Russell left town in 1890 to cowboy elsewhere in Montana. In 1893, he quit wrangling to commit to art full time. But it was his time in Utica that provided the sturdy artistic foundation from which the rest of his career grew. “Utica was ground zero for Charlie,” Waite says.

Another quintessential Old Western figure lived in Utica: Calamity Jane. She showed up from Deadwood, South Dakota, in 1898 and got a cooking job at the Judith Hotel. Louise Waite, Don’s grandmother, befriended her, a relationship that often left Louise covering for the wild woman. “Grandmother had to cook when Calamity got drunk, which was most of the time,” Waite says.

In 1907, the sons of Charles Lehman, proprietor of Utica’s central mercantile, commissioned Russell, now famous and living in Great Falls, to paint a picture showcasing their father’s store. The Lehmans wanted the image to advertise on calendars. The resulting oil-on-canvas painting depicted a downtown Utica street scene, prominently displaying the mercantile up front.

Russell initially titled the piece, Tin Canning a Dog. The name refers to a common form of entertainment at the time, in which people — particularly kids — tied a rope or string to a dog’s tail with tin cans attached, so that when the pooch took off running, trying to escape its newly noisy rear end, the streets would jangle with clanking metal and laughter. The title was later changed to A Quiet Day in Utica. Today, in its permanent home at the Sid Richardson Museum in Fort Worth, Texas, it’s shortened simply to Utica.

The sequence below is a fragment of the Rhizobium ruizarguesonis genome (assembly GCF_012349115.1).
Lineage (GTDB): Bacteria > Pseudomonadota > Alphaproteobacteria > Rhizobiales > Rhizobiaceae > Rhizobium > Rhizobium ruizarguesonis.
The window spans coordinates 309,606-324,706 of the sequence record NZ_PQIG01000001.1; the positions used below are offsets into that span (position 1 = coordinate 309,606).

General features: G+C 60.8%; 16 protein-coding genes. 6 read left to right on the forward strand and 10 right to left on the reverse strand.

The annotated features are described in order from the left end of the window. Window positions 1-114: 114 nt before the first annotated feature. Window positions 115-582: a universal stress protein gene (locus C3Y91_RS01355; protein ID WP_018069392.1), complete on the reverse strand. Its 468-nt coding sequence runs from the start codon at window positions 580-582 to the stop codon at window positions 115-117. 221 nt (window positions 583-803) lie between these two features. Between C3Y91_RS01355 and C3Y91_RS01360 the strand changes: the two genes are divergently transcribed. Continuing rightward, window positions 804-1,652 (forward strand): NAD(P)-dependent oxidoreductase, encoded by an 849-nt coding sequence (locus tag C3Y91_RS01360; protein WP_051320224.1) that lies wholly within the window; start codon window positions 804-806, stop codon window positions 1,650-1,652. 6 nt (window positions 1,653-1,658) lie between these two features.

“Frank Hartzell’s bucking horse and the tin-canned dog cause just enough excitement to bring a little wild to the West and enliven what would have otherwise been a dull day in Utica,” states the museum’s description of the piece.

Lehman appears in the painting, as do a number of his customers and notable Judith Basin figures — the American West historian and Russell scholar Brian Dippie calls it a “portrait gallery” — including Russell himself, pictured leaning against a hitching post wearing a red Métis sash that he had purchased at Lehman’s shop in the 1880s. Jake Hoover, the mentor who first helped Russell get settled into frontier life, makes an appearance. In the middle of the hoopla is Millie Ringold, an African-American woman and former slave who came to the area in the late 1870s during the gold rush at nearby Yogo Gulch, which ultimately became known best for sapphire mining. An unidentified Native American is also among the crowd of observers.